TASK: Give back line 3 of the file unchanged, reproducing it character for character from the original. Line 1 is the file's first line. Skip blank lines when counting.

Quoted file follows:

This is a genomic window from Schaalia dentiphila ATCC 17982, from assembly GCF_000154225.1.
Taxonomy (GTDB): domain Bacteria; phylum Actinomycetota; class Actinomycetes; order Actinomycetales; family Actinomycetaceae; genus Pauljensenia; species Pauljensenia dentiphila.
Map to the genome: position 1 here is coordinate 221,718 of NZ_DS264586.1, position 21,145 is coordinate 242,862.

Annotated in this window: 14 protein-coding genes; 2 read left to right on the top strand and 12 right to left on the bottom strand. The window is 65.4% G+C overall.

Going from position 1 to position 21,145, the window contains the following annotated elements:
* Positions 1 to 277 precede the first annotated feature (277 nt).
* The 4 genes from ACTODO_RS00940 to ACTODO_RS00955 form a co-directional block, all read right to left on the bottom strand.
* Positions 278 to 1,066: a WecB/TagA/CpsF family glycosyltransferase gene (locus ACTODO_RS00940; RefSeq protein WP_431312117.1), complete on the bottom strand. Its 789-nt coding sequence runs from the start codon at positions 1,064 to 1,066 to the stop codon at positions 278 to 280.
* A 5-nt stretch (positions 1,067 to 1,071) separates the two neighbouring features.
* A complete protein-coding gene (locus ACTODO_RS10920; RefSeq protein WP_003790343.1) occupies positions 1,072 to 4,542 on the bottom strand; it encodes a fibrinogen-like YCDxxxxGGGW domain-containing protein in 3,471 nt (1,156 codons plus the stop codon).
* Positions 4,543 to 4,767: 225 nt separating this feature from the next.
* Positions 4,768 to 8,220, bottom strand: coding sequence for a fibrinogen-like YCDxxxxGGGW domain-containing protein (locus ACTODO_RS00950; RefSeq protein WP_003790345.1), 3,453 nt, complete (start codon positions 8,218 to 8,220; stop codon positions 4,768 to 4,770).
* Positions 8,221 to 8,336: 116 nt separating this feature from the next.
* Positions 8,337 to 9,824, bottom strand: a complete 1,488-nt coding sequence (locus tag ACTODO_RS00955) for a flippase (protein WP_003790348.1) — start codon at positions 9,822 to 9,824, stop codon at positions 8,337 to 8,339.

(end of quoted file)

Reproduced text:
Map to the genome: position 1 here is coordinate 221,718 of NZ_DS264586.1, position 21,145 is coordinate 242,862.